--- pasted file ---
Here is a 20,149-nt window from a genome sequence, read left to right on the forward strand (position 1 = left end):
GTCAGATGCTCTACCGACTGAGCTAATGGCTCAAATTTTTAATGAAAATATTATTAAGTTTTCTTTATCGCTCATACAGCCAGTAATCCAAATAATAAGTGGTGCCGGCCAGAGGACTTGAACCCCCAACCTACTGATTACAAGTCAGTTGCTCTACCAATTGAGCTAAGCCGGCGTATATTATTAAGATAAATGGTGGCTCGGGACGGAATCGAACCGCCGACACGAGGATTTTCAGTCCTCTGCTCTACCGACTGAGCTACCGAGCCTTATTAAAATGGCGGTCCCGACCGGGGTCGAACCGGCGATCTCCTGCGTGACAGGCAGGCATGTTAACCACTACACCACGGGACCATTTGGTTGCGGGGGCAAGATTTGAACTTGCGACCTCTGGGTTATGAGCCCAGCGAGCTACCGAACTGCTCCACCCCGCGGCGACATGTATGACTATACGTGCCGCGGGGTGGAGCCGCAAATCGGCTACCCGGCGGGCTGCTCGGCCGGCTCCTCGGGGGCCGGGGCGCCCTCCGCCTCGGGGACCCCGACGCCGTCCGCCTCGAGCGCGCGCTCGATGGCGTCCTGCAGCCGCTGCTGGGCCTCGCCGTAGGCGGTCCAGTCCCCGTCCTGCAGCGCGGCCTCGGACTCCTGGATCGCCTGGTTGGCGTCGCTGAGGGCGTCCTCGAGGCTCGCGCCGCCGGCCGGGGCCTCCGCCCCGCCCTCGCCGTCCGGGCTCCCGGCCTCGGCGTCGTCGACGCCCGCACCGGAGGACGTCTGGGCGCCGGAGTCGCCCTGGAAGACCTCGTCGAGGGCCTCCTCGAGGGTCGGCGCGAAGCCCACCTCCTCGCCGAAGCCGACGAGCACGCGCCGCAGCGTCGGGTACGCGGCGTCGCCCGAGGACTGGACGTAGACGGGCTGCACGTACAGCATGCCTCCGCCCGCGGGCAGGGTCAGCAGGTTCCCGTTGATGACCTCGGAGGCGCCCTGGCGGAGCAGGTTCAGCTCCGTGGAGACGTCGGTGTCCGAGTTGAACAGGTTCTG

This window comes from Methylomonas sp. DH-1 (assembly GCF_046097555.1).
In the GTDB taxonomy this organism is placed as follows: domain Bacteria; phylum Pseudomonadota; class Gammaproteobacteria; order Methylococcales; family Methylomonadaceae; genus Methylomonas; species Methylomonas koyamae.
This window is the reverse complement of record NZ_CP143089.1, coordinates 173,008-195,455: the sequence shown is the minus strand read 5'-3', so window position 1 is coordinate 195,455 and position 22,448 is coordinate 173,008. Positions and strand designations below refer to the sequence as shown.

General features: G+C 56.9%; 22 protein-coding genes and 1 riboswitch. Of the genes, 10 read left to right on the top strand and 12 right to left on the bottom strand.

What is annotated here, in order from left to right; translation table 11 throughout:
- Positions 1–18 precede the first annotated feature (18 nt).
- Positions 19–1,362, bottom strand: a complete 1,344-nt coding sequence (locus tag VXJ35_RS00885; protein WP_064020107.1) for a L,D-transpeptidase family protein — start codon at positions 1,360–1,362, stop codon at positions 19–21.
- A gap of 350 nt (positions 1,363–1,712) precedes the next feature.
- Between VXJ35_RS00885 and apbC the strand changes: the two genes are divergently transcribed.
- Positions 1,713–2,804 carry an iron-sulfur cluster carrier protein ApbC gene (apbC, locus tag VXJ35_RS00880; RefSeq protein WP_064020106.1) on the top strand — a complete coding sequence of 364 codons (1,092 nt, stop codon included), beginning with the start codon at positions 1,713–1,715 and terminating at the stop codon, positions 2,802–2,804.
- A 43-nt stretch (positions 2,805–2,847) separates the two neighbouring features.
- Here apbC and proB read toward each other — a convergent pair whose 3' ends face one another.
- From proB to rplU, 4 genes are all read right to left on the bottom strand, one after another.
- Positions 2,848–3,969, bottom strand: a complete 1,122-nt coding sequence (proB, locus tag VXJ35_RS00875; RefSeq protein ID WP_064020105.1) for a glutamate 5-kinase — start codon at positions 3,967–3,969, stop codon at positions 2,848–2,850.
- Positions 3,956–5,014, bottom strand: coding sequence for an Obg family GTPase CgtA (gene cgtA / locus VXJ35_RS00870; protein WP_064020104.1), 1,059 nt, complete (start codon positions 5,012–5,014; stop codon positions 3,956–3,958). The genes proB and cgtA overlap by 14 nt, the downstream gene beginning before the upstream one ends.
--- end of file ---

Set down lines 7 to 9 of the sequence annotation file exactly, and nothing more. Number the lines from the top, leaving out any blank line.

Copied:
What is annotated here, in order from left to right; translation table 11 throughout:
- Positions 1–18 precede the first annotated feature (18 nt).
- Positions 19–1,362, bottom strand: a complete 1,344-nt coding sequence (locus tag VXJ35_RS00885; protein WP_064020107.1) for a L,D-transpeptidase family protein — start codon at positions 1,360–1,362, stop codon at positions 19–21.